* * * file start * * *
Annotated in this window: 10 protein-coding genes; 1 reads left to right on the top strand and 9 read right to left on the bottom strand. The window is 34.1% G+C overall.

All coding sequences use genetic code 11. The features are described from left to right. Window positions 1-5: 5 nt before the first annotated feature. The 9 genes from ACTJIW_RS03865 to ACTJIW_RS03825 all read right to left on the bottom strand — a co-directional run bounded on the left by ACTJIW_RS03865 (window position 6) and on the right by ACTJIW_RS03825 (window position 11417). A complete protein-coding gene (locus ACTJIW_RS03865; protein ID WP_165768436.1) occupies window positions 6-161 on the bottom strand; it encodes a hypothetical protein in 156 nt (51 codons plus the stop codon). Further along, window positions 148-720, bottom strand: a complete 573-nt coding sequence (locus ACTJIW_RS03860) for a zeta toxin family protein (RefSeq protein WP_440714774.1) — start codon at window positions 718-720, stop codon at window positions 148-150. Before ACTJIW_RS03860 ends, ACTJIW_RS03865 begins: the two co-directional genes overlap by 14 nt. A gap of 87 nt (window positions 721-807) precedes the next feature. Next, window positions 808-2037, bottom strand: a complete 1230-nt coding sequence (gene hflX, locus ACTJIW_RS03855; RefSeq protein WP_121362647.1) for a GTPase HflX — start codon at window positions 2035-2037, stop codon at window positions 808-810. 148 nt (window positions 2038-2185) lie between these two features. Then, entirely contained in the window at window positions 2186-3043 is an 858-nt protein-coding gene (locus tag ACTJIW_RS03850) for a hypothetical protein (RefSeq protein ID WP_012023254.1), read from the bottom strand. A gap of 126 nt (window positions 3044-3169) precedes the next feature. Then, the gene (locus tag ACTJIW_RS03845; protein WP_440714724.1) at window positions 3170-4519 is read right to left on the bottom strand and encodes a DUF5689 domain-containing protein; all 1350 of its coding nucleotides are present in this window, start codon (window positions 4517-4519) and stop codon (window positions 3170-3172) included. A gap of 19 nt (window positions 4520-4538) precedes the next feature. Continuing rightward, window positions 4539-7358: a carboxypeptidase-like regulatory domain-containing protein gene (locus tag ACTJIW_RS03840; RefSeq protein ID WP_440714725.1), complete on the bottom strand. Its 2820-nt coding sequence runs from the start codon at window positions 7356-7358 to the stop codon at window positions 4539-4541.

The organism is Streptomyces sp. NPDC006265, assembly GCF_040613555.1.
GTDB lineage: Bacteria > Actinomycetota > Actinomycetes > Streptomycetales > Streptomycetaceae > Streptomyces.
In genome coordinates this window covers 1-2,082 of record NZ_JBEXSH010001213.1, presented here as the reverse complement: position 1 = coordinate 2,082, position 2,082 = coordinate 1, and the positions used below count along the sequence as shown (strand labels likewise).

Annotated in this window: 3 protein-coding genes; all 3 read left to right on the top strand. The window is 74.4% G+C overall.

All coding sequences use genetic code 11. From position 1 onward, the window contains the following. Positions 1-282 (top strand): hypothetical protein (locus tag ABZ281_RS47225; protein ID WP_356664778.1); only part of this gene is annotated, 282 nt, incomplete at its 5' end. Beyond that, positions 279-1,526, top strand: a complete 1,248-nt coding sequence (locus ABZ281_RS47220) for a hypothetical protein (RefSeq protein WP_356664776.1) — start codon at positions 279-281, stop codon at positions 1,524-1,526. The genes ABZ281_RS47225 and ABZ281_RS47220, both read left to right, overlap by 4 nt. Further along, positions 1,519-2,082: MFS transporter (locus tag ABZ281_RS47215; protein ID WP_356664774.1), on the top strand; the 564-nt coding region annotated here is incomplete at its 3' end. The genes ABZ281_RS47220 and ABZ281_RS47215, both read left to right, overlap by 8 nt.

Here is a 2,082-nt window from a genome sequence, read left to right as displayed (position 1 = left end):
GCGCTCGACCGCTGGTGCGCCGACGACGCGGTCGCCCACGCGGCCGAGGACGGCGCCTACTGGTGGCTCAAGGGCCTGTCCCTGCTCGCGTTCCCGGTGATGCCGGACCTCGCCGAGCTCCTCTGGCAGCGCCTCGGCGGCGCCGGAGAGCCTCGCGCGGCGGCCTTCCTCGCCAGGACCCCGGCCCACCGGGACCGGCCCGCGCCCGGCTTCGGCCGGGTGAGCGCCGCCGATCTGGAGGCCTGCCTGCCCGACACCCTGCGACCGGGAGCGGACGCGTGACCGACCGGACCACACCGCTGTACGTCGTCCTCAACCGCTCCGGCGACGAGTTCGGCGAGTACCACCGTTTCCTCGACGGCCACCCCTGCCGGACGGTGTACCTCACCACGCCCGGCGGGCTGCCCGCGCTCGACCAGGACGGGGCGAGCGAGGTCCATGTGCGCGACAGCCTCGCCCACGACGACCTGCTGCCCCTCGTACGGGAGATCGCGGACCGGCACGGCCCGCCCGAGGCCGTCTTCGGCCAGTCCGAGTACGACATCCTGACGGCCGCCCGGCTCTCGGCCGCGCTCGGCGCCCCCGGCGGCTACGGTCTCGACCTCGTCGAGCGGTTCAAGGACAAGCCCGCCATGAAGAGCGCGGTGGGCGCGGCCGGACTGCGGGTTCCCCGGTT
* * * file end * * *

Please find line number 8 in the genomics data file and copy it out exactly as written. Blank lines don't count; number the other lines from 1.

Here is a 2,082-nt window from a genome sequence, read left to right as displayed (position 1 = left end):